Nokia to build phone browser from Apple tech

KDE's too, don't forget

globalisation

First a night at the Opera, now a day on Safari. Nokia today said it was developing a new mobile phone web browser based on Apple's Mac OS X application, Safari.

Nokia is using Safari's open source components, which Apple once again touted last week at its Worldwide Developers Conference. To be fair, Nokia owes as much to the KDE open source project as it does to Apple, since that's the basis on which the Mac maker worked.

Safari derives from the KJS and KHTML JavaScript and HTML engines created for KDE's Konqueror browser. Apple calls its versions JavaScriptCore and WebCore, and it's these elements it last week moved to make more readily available to the open source community after being criticised for contributing rather less to the project than it has got out of it.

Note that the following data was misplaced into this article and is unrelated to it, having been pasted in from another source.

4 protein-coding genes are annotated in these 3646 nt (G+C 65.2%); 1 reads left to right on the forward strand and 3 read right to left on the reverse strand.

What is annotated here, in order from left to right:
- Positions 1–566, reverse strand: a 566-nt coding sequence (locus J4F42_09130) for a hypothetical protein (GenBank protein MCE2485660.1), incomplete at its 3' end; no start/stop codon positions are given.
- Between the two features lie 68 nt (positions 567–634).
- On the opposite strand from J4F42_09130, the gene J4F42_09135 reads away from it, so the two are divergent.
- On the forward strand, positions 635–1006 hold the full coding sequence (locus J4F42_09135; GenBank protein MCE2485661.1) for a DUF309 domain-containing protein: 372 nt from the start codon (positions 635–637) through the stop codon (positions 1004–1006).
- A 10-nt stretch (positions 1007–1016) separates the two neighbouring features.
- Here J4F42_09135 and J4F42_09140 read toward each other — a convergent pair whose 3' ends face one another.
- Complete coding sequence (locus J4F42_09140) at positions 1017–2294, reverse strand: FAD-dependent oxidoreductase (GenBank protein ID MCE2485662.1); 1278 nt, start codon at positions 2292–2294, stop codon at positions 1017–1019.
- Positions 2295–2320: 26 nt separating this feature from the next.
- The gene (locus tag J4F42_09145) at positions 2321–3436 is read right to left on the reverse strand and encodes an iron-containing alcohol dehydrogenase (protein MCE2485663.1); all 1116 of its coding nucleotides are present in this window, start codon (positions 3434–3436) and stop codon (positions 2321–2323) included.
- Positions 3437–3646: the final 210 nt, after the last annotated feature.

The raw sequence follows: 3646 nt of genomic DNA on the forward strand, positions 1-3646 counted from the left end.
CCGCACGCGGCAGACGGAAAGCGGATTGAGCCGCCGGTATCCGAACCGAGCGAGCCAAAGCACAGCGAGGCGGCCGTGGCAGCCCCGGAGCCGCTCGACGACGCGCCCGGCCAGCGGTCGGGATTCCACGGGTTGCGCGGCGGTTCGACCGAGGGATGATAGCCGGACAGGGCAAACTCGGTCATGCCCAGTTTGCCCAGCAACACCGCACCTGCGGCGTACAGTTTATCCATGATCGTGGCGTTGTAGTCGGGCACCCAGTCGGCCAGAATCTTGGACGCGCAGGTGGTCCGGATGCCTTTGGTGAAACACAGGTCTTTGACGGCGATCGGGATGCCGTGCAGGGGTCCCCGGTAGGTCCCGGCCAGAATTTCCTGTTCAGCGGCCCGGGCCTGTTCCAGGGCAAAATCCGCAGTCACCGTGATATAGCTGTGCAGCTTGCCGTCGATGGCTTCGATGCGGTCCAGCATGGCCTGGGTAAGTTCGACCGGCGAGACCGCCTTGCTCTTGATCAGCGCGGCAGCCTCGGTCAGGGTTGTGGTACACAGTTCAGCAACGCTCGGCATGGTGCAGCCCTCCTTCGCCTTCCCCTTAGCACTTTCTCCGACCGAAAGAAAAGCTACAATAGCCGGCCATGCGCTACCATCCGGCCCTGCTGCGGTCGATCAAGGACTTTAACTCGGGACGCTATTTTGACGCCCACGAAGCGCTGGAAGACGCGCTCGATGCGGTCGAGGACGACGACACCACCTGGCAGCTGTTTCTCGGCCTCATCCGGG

Nokia will use the Apple code to create a browser for its Series 60 user-interface, which itself sits on top of the Symbian OS. So too does Nokia's Series 80 UI, which will presumably continue to use the Opera browser after Nokia licensed it in March.

The Finnish giant pledged to "actively participate in the open source community to further develop and enhance these components", leveraging its "expertise in mobility".

It's good news for Apple, too. Quite apart from the sheer vote of confidence in the technology Apple and the KDE team have developed, Nokia's move will result in a significant increase in the number of Safari/Konqueror users. That may encourage website developers to code their sites the support the standards that Konqueror and Safari adhere to rather than simply do what works best in Internet Explorer, something that sooner or later trips up every Safari user.

Nokia said its new Series 60 browser will ship during H1 2006, and be made available its Series 60 licensees at that time. ®

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